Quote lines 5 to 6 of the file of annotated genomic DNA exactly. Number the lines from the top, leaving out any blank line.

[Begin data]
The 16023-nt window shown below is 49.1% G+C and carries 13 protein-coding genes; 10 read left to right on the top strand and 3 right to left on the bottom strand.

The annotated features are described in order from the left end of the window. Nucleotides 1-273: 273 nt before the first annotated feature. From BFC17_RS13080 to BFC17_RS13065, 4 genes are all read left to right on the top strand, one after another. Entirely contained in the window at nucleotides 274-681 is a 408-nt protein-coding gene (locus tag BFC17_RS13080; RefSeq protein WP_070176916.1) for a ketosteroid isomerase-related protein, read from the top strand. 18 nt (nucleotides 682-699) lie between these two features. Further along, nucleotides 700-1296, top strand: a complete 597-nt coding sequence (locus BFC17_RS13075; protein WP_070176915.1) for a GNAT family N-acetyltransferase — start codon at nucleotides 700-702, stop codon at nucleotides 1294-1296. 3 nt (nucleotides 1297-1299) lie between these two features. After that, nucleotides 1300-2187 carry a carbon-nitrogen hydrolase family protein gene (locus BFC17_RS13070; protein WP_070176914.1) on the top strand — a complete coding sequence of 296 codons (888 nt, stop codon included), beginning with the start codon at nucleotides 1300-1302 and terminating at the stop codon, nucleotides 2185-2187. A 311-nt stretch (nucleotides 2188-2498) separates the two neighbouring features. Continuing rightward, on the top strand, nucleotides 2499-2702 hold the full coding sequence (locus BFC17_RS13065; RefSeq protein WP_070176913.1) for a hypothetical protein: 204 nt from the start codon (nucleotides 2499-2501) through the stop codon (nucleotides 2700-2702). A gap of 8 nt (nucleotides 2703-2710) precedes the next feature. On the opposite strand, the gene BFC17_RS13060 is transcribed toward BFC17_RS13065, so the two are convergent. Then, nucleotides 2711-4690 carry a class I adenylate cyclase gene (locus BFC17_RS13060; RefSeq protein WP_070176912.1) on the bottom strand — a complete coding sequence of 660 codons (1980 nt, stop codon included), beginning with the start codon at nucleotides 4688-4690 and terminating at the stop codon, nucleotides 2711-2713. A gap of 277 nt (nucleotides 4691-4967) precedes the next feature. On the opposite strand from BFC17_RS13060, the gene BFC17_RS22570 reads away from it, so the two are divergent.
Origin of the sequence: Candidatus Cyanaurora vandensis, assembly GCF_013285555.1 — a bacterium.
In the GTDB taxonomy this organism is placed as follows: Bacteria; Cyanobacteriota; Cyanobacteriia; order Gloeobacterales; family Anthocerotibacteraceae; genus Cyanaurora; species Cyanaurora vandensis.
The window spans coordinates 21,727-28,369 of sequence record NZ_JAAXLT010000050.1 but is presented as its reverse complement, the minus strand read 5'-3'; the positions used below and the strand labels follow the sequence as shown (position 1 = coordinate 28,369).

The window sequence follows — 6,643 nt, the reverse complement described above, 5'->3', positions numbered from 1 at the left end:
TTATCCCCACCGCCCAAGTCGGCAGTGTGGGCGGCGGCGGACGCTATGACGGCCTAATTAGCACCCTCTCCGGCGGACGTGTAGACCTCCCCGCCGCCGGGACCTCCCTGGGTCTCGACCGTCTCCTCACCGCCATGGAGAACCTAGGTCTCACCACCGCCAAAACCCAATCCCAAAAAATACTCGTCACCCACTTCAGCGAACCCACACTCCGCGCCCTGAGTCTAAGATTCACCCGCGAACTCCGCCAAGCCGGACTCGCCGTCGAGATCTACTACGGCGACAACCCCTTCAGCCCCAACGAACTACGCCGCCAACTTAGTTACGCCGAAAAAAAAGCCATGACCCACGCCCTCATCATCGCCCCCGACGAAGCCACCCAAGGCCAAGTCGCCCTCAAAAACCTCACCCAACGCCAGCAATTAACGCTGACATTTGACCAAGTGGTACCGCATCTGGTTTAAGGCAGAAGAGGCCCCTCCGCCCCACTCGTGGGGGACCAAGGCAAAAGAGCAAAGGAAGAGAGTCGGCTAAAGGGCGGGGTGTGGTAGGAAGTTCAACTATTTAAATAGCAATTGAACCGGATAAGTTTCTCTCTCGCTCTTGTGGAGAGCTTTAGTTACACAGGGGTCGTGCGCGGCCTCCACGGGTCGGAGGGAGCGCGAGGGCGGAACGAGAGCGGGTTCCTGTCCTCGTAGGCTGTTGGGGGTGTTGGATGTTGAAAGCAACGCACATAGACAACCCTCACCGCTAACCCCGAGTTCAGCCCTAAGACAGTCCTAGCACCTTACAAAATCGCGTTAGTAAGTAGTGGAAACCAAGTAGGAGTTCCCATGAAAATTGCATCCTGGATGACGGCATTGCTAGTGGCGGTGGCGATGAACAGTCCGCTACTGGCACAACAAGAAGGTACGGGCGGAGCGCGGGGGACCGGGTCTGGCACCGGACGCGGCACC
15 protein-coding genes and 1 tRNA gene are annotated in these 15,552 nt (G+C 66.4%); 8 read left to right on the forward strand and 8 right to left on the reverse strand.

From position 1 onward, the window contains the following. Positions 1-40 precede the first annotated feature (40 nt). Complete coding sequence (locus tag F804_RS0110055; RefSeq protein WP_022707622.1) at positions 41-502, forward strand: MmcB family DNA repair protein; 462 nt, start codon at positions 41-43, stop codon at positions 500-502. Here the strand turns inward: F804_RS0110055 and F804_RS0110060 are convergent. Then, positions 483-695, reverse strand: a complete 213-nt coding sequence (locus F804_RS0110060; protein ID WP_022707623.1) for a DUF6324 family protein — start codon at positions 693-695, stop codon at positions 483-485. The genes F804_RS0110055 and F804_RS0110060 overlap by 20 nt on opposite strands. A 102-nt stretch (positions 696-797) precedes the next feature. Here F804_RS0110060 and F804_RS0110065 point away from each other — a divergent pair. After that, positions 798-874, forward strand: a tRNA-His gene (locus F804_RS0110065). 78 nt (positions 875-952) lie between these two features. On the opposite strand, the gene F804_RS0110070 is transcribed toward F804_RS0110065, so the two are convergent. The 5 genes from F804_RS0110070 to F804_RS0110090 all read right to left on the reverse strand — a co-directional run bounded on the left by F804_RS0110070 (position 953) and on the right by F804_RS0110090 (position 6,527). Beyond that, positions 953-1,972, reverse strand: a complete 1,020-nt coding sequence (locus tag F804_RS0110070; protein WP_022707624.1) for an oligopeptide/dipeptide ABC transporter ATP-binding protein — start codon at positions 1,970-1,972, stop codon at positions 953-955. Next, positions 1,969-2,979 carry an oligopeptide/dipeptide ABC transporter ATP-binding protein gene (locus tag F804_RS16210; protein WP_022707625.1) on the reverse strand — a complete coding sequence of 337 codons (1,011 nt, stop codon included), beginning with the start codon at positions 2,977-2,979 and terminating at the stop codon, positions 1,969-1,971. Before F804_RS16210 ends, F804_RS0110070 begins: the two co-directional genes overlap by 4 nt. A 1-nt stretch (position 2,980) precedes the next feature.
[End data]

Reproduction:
The window spans coordinates 21,727-28,369 of sequence record NZ_JAAXLT010000050.1 but is presented as its reverse complement, the minus strand read 5'-3'; the positions used below and the strand labels follow the sequence as shown (position 1 = coordinate 28,369).

The window sequence follows — 6,643 nt, the reverse complement described above, 5'->3', positions numbered from 1 at the left end: